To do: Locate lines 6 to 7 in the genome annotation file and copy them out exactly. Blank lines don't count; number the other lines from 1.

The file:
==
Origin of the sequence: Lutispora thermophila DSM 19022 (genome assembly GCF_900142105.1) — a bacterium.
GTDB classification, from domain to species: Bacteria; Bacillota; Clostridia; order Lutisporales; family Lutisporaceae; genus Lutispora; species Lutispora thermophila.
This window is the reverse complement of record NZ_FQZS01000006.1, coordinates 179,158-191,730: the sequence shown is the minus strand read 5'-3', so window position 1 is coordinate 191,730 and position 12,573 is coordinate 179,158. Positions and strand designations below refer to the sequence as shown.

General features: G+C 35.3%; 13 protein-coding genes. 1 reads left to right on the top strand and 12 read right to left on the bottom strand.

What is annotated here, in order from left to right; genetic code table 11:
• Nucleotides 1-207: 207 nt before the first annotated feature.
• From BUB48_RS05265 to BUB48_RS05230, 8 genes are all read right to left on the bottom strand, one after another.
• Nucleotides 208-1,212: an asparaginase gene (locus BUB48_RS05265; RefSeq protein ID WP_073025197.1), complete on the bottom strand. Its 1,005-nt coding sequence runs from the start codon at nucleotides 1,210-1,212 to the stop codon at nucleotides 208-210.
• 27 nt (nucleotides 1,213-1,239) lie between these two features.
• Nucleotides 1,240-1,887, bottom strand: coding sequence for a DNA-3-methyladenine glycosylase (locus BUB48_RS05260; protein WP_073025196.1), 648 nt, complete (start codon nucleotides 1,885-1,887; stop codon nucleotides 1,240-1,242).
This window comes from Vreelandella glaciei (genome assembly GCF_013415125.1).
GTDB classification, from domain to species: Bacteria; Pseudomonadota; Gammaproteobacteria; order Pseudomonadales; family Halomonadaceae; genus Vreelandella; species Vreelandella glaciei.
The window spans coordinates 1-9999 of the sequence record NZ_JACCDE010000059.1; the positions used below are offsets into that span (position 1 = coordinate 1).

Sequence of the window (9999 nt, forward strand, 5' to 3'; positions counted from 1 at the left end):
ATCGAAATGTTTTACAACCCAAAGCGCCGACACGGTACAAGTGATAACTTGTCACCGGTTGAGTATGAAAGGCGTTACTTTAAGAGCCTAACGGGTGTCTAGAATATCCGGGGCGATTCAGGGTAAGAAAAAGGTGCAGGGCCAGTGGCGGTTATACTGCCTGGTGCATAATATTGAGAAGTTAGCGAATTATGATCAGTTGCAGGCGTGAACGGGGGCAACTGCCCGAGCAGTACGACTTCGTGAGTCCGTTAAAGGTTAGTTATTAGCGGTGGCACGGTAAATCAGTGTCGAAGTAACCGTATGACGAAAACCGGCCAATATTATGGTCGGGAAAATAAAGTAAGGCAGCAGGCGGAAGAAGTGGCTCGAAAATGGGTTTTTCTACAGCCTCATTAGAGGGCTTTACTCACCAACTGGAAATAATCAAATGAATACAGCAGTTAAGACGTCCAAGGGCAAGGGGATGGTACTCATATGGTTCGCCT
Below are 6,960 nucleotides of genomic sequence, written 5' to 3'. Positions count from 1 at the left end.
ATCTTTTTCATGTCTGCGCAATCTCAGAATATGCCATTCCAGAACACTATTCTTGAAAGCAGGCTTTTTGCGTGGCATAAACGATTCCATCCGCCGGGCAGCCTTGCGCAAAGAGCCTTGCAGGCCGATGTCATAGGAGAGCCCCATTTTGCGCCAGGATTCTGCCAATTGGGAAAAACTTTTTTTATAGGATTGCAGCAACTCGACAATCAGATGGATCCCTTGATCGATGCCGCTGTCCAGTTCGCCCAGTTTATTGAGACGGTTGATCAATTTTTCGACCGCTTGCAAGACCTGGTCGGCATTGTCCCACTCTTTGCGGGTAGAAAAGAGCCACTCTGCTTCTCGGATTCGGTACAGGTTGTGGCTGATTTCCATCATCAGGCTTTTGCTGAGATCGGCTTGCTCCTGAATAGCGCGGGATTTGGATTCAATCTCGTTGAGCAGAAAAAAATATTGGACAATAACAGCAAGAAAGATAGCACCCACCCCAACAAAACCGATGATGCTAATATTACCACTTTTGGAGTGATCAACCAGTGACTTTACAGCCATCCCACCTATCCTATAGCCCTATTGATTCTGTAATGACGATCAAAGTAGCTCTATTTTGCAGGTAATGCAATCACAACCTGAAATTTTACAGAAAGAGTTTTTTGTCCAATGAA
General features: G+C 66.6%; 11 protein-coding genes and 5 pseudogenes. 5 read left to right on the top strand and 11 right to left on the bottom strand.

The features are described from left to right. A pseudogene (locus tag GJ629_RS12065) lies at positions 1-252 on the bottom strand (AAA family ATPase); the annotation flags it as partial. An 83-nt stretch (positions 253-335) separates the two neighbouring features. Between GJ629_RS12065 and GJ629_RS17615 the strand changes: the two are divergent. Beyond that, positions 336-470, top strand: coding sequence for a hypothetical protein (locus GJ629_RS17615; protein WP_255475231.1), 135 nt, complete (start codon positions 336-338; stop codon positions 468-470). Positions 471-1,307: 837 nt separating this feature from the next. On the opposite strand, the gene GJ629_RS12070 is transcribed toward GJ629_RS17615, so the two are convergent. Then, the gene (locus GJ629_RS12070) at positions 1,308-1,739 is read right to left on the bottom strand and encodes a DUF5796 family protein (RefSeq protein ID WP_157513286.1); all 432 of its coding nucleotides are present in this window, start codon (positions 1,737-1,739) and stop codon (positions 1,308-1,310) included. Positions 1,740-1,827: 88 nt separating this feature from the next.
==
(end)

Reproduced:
• Nucleotides 1-207: 207 nt before the first annotated feature.
• From BUB48_RS05265 to BUB48_RS05230, 8 genes are all read right to left on the bottom strand, one after another.